But in the vast majority of apps where sharing is an option, you can keep the stuff you use the most in the most convenient place — and who wouldn't want that?

3. Screen pinning

An oft-overlooked feature introduced all the way back in 2014's Android 5.0 Lollipop release is a little somethin'-somethin' called screen pinning. It lets you lock one specific app or process to your screen and then requires you to unlock your device before anything else can be accessed.

The idea is actually quite sensible: Say you're passing your phone off to a friend or co-worker — maybe so they can see a document, look at something on a website, or make a quick call when their own phone isn't nearby. Take two seconds to pin whatever app is relevant to that purpose to your screen, and you can rest easy knowing the rest of your stuff will remain secure and inaccessible until the phone's back in your hands.

To use the feature, first look for "Screen pinning" in the Security section of your system settings to make sure it's enabled. Then just tap your phone's Overview key and push the on-screen cards up as high up as they'll go.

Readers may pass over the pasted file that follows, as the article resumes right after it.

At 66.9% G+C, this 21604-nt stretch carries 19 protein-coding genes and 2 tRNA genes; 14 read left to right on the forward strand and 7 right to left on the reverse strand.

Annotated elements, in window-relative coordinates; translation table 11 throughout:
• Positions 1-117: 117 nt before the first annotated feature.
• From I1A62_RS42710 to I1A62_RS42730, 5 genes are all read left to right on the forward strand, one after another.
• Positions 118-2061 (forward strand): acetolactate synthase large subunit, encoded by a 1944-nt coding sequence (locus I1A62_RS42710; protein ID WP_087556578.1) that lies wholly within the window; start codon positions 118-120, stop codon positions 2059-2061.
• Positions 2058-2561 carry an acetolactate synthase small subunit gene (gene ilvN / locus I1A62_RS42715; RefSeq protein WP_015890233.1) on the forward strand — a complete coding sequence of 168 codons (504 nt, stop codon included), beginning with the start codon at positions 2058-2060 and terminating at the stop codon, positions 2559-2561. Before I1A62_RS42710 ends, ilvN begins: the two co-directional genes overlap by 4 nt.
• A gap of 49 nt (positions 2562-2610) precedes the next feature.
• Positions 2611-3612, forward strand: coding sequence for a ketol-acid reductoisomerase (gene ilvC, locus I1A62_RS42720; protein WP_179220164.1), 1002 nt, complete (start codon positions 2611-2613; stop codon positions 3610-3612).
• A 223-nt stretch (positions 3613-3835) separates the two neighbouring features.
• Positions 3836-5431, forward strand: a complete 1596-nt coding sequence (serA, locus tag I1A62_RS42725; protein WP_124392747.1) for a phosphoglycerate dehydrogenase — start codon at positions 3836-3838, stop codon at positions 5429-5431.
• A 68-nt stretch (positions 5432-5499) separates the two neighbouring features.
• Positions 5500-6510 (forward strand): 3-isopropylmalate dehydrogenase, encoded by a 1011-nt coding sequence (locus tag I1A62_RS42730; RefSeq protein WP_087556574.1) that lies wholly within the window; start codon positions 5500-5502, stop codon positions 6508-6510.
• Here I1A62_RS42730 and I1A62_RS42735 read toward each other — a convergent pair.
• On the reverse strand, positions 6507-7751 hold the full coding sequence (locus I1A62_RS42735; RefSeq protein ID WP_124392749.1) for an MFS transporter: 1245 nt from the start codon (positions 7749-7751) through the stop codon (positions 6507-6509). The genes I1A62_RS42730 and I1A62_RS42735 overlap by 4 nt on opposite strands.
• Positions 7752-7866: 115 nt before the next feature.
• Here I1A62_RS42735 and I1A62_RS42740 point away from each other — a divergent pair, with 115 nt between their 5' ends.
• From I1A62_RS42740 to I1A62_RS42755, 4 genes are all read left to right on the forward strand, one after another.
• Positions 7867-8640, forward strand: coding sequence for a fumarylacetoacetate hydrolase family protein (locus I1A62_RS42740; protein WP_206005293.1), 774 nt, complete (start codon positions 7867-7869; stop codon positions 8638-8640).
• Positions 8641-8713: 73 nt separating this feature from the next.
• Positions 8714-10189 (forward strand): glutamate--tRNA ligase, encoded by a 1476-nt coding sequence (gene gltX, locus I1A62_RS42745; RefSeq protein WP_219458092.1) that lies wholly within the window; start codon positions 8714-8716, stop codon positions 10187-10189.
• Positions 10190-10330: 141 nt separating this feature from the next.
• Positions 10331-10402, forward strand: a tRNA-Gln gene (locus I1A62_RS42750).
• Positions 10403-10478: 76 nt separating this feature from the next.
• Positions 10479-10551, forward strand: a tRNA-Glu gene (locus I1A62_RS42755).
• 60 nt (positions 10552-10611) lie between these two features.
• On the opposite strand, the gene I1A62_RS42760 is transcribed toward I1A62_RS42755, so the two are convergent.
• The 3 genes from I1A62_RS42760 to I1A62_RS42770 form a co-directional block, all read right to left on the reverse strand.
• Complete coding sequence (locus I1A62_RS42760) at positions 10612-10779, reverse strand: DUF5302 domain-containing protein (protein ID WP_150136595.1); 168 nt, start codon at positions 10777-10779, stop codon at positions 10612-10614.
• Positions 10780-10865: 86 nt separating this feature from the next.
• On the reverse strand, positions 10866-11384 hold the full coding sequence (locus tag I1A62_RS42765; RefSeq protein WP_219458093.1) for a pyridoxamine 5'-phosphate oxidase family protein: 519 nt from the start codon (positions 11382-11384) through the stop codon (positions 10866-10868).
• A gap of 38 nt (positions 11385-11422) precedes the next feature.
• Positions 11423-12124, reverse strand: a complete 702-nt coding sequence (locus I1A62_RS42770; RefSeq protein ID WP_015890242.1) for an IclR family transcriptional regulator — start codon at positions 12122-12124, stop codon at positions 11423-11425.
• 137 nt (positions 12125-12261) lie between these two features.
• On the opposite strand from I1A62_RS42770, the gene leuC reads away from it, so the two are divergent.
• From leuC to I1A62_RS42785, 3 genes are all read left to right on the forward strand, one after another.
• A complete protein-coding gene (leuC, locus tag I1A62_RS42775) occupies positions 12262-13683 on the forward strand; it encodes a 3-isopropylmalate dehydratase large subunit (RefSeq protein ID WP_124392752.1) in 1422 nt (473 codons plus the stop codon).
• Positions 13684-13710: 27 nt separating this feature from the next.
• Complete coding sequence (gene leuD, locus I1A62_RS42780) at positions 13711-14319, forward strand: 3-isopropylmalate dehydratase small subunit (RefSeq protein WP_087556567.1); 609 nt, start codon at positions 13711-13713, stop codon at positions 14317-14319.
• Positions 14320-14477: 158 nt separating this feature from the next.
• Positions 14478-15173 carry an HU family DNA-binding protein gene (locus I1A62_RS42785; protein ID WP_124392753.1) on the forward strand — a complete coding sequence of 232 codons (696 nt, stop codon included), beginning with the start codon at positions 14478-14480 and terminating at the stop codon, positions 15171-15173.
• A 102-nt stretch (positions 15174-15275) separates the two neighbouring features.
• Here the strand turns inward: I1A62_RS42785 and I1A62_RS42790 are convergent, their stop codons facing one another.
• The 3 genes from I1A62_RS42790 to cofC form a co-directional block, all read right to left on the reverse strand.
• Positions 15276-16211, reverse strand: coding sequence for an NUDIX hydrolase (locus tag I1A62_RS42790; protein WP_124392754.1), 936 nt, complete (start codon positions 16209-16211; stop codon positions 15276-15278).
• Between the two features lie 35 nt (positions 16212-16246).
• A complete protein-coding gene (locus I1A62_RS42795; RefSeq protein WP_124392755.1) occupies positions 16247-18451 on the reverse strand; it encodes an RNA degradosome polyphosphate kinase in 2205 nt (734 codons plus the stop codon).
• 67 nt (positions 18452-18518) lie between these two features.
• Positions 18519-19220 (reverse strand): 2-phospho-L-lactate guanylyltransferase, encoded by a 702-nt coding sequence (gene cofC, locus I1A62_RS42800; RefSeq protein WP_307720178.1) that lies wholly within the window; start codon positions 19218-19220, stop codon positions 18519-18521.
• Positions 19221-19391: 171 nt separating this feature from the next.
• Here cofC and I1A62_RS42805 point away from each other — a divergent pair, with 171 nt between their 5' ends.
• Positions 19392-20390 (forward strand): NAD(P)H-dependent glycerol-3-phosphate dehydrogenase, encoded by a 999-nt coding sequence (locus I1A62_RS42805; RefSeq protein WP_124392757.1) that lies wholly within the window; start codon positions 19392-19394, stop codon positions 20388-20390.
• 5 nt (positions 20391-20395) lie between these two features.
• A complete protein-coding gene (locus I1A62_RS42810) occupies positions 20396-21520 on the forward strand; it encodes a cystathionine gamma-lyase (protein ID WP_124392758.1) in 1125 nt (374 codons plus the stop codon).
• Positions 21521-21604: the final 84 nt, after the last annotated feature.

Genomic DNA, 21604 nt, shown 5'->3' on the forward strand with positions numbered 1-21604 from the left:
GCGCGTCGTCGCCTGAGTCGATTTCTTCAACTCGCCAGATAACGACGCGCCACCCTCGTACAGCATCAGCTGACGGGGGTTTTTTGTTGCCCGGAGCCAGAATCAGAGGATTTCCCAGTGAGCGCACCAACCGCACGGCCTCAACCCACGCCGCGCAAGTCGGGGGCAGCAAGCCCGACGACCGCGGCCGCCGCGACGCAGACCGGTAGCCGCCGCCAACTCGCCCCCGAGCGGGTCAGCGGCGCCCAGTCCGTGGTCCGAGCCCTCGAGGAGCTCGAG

Hidden Android Features - Screen Pinning JR

See that circular icon in the lower-right corner of the bottommost card? Tap it, and that's it: That app will now be pinned to your screen. You'll have to hold the Back and Overview keys together and then unlock your device before anything else can be opened.

4. Quick Settings customization

If you're anything like me, you probably use your phone's Quick Settings panel a fair amount — to quickly connect to a Wi-Fi network, fire up your flashlight, put your phone into Do Not Disturb mode, or whatever.

If you're anything like me, you probably also forget how easily you can expand and customize what shortcuts appear in that section.

As of Nougat, Google's core Android software lets you rearrange the Quick Settings tiles — which means you can also control which shortcuts show up as toggles in the smaller single-swipe-down view. (Look for the little pencil icon to get started. The tiles in the first six positions are the ones that'll appear as toggles.)

But basic rearranging is just the start of what you can do: Nougat also enabled support for third-party Quick Settings additions. You can add tiles for keeping your phone's screen awake, pulling up any widget on demand, or jotting down a quick note and then sending it somewhere. There are tiles available for displaying the weather and controlling smart lights. There are even massive power-packs that give you menus full of system- and app-related functions to put into your phone's Quick Settings section.

The options are practically endless. All you've gotta do is remember to take advantage of 'em.